Glossary of Human Resources Management and Employee Benefit Terms
Bereavement leave is a leave category that tracks the time employees take away from work after the death of a family member or other loved one. Developing a bereavement leave policy that’s sensitive to the grieving process while supporting your organization’s operations plays an essential role in helping employees who have experienced a loss return to work.
There are no federal mandates for bereavement leave in the United States. The state of Oregon (in the Oregon Family Leave Act) provides a mandate for employers with more than 25 employees to provide two weeks of bereavement leave per death of a family member. Other countries have more defined regulations surrounding bereavement leave—current law in the U.K. guarantees two weeks of bereavement leave for family members of all ages, starting with babies stillborn at 24 weeks.
There are no requirements to offer paid leave for bereavement. That said, many employers provide a period of paid leave dedicated to bereavement to make it easier for employees to cope with their loss and deal with the logistics of arranging funerals, resolving estates, etc. A funeral is a terrible time for an employee to realize they’ve used all their paid leave and that they’ll be taking a financial hit as well.
The amount of paid bereavement leave varies between organizations, positions, and employee pay types. Research from the International Foundation of Employee Benefit Plans indicates that the most popular choice for paid leave in the event of the death of a spouse, child, or parent is three full working days of paid leave. The next most popular choice is five working days, giving employees a full workweek to handle logistics and providing time for emotional recovery.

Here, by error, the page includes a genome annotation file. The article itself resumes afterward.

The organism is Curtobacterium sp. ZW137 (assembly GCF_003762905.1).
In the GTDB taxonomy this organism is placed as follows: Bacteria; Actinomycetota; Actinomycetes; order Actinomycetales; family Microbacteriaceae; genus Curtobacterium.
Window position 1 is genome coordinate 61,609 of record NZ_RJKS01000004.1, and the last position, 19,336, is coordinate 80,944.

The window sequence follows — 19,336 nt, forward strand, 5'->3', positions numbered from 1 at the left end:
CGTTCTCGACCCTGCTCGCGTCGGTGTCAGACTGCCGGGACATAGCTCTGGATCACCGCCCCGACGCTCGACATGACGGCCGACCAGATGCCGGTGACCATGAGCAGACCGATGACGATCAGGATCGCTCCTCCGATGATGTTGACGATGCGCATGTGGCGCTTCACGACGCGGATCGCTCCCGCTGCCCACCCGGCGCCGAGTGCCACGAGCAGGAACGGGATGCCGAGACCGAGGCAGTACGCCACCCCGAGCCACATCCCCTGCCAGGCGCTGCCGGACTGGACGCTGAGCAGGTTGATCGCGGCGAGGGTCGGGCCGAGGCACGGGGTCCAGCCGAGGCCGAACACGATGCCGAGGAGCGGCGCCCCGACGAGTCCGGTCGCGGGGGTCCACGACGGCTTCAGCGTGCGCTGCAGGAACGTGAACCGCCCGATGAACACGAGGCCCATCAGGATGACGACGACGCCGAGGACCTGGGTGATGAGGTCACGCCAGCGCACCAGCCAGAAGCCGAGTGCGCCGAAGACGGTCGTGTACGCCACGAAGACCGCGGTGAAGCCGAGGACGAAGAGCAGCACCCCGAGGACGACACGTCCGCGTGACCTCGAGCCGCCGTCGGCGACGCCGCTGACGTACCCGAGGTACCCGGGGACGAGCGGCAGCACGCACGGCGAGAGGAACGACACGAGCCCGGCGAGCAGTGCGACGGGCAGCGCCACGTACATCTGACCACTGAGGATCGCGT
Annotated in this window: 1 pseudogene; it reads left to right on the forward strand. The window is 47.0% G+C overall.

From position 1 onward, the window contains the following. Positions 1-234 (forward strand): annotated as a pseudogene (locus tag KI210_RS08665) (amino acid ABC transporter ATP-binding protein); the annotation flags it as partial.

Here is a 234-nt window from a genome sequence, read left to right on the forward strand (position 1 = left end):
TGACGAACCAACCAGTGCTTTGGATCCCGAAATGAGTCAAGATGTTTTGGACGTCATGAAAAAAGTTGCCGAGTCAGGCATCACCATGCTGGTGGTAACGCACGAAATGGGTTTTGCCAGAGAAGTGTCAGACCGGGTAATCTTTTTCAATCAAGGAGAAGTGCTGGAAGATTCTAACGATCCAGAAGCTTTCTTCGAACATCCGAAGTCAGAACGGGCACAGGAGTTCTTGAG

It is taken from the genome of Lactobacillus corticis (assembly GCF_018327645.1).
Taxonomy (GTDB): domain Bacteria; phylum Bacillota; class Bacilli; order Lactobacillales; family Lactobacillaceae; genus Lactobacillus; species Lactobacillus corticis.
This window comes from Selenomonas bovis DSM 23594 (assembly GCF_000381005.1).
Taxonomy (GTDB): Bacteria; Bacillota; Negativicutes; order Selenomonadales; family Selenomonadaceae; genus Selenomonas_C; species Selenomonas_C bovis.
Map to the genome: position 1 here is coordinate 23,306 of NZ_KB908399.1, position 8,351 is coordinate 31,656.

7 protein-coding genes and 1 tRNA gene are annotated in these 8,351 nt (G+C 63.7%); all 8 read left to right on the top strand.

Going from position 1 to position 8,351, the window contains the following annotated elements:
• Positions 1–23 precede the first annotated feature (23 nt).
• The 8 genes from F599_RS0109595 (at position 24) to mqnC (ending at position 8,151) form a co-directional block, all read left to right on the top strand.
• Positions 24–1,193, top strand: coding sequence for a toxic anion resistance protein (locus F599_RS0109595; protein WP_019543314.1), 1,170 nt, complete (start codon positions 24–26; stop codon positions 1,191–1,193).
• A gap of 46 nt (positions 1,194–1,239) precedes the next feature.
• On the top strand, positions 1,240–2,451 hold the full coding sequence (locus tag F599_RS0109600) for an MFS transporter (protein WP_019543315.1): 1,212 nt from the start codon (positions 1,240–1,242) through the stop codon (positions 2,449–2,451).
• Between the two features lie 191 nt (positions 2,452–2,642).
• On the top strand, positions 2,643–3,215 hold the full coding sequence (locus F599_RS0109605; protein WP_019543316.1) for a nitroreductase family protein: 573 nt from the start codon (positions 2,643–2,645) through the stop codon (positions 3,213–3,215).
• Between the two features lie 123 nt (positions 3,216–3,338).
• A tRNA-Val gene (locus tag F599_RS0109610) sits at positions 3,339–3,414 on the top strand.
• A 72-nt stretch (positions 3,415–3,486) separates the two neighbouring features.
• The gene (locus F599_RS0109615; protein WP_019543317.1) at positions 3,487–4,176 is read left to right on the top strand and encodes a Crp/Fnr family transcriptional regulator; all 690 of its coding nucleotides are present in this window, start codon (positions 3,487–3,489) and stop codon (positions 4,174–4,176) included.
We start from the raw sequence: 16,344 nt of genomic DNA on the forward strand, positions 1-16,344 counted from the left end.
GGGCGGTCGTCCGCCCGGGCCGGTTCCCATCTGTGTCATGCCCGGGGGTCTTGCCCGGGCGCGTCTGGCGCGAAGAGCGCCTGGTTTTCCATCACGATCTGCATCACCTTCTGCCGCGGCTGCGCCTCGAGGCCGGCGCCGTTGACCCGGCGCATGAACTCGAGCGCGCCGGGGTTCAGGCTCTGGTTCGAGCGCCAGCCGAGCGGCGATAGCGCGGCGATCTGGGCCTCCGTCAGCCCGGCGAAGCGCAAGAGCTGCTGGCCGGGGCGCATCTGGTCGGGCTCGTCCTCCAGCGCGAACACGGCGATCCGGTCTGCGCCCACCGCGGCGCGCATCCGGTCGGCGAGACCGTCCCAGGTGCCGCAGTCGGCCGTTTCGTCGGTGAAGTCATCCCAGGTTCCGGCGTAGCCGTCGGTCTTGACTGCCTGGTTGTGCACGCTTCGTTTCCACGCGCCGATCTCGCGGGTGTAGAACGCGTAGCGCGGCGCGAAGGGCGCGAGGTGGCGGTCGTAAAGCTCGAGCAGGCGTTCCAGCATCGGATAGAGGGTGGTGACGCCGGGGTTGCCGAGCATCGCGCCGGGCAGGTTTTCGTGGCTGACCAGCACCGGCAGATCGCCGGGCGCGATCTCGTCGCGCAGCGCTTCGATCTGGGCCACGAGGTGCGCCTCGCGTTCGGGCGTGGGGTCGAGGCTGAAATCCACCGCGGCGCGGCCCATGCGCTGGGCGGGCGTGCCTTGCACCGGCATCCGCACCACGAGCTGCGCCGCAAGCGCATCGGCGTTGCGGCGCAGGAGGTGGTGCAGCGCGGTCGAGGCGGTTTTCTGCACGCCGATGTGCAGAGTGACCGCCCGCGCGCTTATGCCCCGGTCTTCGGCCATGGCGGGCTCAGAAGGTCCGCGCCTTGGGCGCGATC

Your organization will need to ensure that your bereavement leave policy answers the following questions:
Is bereavement leave issued as a standard amount, or does it vary by loss? Some organizations offer different amounts of leave based on the nature of the loss—employees might only receive one day to attend a grandparent’s funeral services, while they may be allotted a full working week to recover from the death of a more immediate family member.
What is the cap on total time off after bereavement leave? Employees and their managers need to know whether they can supplement their paid bereavement leave with other leave types. How long can they extend their leave with paid time off? How does bereavement leave affect maternity leave in the case of stillbirth?
How will bereavement policies vary by position? Will hourly or customer service employees have guaranteed paid time off? Will your organization provide flexible scheduling if paid bereavement leave isn’t provided?
Is any documentation required? While it is uncommon, some organizations ask for a funeral program, printed obituary, or other documentation to verify the bereavement leave request.
Above all, bereavement leave policies should encourage communication and understanding for employees during difficult times.